Suitable luminescent compounds may include porphyrins, meaning those compounds that contain the porphyrin ring structure (Monograph No. 7468, Tenth Edition of The Merck Index, Merck & Company, Inc., Rahway, N.J., 1983), chlorins, bacteriochlorins, and isobacteriochlorins. The porphyrin ring structure gives rise to intense optical absorption and emission in the wavelength range of interest. The wavelengths for absorption and emission can be shifted by various chemical modifications to the porphyrin ring structure. In addition, the emission lifetimes may be strongly dependent on any metal incorporated into the center of the ring. Suitable porphyrins that may be used include metal porphyrins such as tetra(pentafluorophenyl)porphyrin (TFPP), octaethylporphyrin (OEP), tetraphenylporphyrin (TPP), and tetrabenzporphyrin (TBP) compounds. In one embodiments, suitable metals may include second and third transition row metals with electron configurations d6 or d8, including Ru(II), Rh(III), Pd(II), Os(II), Ir(III), Pt(II), and Au(III). Some other metalloporphyrins that may also be suitable, include for example, Hf(IV) octaethylporphyrin. In one embodiment, Pd(II) and Pt(II) complexes of tetra(pentafluorophenyl)porphyrin (TFPP), octaethylporphyrin (OEP), tetraphenylporphyrin (TPP), and tetrabenzporphyrin (TBP) may be particularly useful. In one embodiment, the luminescent compound comprises a metal porphyrin that undergoes a phosphorescent transition.
In some embodiments, the luminescent compound is disposed adjacent to an inner surface of the lidstock. The lidstock may comprise a material that is substantially transparent to the desired excitation light and the light emitted by the excited luminescent compound. In the illustrated embodiment, the lidstock permits the transmission of excitation light and luminescent light. In some embodiments, the lidstock may comprise a film, laminate, web, sheet, or similar structure. The use of a luminescent compound within the package permits determination of the oxygen concentration without a need to physically sample the atmosphere within the container. As a result, the method may be used to determine the oxygen concentration in a sealed container without the having to penetrate or damage the sealed package. Although the invention is generally discussed in terms of applying a luminescent compound to a lidstock, it should be recognized that the term lidstock may also include any transparent packaging medium in which an oxygen sensitive product may be disposed. Such other packaging medium may include, but are not limited to, pouches, bags, containers having a transparent window, and the like. In one embodiment, the package may comprise a bag-like pouch that has been vacuum packaged.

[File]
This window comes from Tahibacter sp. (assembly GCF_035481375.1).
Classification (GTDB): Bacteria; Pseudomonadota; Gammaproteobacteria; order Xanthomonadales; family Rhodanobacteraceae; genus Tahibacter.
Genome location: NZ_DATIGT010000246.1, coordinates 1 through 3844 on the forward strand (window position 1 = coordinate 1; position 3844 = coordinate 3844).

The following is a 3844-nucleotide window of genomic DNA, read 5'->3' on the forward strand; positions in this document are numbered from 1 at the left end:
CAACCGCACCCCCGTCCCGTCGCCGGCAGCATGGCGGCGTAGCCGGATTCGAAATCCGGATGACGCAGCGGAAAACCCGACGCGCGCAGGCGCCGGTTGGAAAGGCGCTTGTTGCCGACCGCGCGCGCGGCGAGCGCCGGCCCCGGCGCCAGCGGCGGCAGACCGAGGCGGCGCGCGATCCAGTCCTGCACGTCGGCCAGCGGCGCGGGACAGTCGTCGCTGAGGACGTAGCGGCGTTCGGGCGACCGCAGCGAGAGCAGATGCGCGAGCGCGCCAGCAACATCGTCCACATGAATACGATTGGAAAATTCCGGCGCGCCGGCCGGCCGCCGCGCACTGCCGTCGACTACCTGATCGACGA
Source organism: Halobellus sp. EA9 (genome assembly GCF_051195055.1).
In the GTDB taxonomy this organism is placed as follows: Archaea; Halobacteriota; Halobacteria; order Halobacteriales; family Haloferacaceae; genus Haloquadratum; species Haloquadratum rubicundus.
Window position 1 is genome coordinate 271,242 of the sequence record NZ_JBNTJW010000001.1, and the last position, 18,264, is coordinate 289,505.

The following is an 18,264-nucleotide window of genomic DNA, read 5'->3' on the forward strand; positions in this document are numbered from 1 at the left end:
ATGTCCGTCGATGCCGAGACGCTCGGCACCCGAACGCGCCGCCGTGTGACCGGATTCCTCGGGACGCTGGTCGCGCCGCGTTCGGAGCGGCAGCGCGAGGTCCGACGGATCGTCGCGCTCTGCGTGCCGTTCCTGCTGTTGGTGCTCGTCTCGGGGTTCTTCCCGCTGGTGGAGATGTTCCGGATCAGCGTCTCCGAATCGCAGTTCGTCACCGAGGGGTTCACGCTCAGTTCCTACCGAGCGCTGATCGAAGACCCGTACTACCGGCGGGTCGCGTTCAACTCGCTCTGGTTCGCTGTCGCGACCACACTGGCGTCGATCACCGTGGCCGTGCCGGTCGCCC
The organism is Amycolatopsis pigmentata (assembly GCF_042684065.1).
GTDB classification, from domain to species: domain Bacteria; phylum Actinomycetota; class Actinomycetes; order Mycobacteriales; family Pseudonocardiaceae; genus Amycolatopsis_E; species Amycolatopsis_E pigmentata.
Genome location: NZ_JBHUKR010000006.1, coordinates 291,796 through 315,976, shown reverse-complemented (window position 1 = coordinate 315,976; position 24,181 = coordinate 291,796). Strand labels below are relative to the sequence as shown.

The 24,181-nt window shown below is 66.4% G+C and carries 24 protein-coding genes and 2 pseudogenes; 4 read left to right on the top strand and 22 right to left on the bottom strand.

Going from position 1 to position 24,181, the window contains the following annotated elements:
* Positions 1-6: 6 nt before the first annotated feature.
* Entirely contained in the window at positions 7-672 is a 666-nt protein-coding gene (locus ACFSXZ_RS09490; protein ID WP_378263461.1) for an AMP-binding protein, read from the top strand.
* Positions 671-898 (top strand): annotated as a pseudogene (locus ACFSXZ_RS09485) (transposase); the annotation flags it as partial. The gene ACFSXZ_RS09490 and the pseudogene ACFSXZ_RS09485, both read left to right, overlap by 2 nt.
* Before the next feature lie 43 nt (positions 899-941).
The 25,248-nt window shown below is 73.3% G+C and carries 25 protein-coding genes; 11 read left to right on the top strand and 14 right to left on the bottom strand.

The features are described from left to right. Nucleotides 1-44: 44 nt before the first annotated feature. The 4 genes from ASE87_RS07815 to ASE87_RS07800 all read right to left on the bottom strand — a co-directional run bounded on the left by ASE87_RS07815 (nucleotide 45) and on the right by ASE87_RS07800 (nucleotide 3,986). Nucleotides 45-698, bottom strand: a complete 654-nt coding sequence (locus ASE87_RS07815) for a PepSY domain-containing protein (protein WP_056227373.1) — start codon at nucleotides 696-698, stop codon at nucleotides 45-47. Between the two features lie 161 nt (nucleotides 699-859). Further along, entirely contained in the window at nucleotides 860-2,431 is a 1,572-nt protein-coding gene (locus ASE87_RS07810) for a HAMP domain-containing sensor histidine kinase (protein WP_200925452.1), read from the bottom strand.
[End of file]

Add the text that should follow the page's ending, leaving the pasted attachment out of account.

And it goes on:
The luminescent compound may be in the form of a label that has been adhered to an inner surface of the lidstock. In one embodiment, the luminescent compound may be disposed in a carrier matrix, such as a polymer. The polymer matrix may be adherable to an interior surface of a sealed package (see briefly
In one embodiment, the range of sensitivity for any particular luminescent molecule used in the oxygen quenching-sensitive composition can be adjusted by choice of the carrier matrix and also the amount of any plasticizer that may be dissolved in the matrix. Polyvinyl chloride with variable amounts of plasticizer may provide suitable carrier matrices, as does polymethyl methacrylate without plasticizer. Other suitable oxygen-permeable matrices can comprise cellulose acetate or silicone-polybicarbonate copolymer.
In one embodiment, a luminescent compound is positioned in an interior space of the container. The luminescent compound may be positioned within the container in an orientation that permits collisions between the luminescent compound and any oxygen molecules that may be present within the container. To measure the oxygen concentration, the apparatus, which is capable of exciting the luminescent compound and measuring the emissions of the luminescent compound, is placed in an oxygen-measuring relationship with the luminescent compound. The apparatus may then emit light, referred to as “excitation light”, that is capable of exciting the luminescent compound. A detector within the apparatus measures luminescent intensity of the excited compound as a function of time. From the measured intensity data, the apparatus performs a series of mathematical operations using one or more algorithms to determine the concentration of oxygen within the container.
In another embodiment, the invention includes a method of measuring oxygen concentration at various points throughout the packaging and distribution system. In one embodiment, the method provides a means of assuring the oxygen concentration, and hence the quality of the packaged product throughout various points in the distribution system.